Among the big skeptics in The Big Short are two thirty-year-old men who founded a small money management firm and named it Cornwall Capital Management. Charlie Ledley and Jamie Mai, later joined by Ben Hockett, ventured into running a money making business out of a house garage in Berkeley, California, with just a little over a hundred thousand dollars in their bank account and absolutely no experience in investments. Rather than knowledge and expertise, the young financiers were equipped with the conviction that “the best way to m...
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...o us all: If it wasn’t for Copernicus and later Galileo, we would still be under the impression that the Earth, not the Sun, is at the center of the universe. The monetary profits earned during the 2008 financial crisis by a small circle of people seemed to be well worth the challenges as well. Ironically, though, the circle included both the conformists and the contrarians. Outside the circle stood exasperatedly middle- and lower-middle-class Americans who suffered the most and will continue to until nonconformist politicians press for the implementation of much needed financial reforms.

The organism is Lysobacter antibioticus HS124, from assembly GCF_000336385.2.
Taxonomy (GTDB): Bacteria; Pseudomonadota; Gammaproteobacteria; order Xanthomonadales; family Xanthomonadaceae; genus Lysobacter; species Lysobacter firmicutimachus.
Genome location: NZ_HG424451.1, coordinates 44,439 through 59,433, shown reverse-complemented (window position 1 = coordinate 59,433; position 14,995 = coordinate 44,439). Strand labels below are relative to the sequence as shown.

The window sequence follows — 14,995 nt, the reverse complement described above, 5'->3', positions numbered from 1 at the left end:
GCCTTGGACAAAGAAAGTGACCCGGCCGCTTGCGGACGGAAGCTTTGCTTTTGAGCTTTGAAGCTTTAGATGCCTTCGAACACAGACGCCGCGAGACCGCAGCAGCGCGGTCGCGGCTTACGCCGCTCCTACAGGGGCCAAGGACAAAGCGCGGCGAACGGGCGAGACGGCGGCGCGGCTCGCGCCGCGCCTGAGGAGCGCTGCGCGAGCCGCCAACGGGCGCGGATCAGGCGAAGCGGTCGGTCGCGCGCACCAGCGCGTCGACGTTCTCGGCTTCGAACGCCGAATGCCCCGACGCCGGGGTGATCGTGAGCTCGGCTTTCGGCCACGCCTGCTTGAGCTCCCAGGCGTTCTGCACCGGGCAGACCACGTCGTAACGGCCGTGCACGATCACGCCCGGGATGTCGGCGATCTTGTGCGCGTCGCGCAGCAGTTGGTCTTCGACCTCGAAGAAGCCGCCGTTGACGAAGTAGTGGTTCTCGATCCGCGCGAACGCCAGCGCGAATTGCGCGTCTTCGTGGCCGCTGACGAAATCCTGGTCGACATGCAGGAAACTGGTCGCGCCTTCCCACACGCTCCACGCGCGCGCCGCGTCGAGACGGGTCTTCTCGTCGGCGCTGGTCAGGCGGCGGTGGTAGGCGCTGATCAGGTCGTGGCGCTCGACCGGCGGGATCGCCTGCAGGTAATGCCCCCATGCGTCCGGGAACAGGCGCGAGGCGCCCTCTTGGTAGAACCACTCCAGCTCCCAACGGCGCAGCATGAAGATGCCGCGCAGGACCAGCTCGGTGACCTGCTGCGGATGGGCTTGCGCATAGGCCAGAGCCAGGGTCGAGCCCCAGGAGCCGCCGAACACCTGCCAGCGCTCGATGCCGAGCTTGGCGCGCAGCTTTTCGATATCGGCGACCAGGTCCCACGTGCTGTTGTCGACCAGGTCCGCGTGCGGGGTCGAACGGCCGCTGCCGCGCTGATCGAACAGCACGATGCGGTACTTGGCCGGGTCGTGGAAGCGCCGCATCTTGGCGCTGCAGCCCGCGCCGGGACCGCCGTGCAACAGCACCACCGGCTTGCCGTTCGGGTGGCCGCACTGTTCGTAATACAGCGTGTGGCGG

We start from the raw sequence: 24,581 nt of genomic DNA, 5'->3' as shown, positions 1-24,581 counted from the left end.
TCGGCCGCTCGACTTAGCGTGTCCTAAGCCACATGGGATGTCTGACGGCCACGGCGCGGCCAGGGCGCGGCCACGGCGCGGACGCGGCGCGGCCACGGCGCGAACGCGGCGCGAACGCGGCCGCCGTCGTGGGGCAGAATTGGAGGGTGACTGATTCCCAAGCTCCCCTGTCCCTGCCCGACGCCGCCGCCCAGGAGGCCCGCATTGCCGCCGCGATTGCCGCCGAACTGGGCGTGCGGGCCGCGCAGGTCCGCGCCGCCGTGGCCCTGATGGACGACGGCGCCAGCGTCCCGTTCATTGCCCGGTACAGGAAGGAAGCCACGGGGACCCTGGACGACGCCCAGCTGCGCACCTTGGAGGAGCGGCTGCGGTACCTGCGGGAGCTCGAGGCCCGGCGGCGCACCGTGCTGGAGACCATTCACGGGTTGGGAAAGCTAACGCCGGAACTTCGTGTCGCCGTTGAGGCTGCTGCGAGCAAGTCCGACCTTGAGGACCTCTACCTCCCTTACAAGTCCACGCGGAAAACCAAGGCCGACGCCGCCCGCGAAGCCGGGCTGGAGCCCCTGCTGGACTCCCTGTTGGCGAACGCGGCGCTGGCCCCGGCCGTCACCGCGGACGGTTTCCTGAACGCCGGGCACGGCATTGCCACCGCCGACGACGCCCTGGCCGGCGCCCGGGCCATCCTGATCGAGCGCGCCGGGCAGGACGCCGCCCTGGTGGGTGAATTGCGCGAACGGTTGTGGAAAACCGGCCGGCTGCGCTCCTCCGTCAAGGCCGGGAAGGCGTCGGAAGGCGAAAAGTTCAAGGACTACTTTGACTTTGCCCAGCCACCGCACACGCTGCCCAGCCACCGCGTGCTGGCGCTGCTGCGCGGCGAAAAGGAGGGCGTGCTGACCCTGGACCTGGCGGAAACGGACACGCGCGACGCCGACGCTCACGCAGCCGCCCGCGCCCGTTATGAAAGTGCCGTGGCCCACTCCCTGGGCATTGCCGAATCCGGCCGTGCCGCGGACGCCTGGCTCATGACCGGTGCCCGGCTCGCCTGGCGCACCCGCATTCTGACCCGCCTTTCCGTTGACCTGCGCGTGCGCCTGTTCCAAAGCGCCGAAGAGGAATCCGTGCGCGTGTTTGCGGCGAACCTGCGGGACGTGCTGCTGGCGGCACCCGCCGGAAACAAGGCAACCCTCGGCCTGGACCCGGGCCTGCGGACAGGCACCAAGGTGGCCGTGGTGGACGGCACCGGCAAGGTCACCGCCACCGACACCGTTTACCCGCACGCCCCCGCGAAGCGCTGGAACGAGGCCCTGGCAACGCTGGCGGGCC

Lewis, Michael. The Big Short: Inside the Doomsday Machine. New York: W.W. Norton &
Company, 2010. Print.
Lewis, Michael. Interview with Charlie Rose. 16 March 2010. Web. 7 March 2014.
McLeod, Saul. “Asch Experiment.” Simply psychology, 2008. Web. 7 March 2014.
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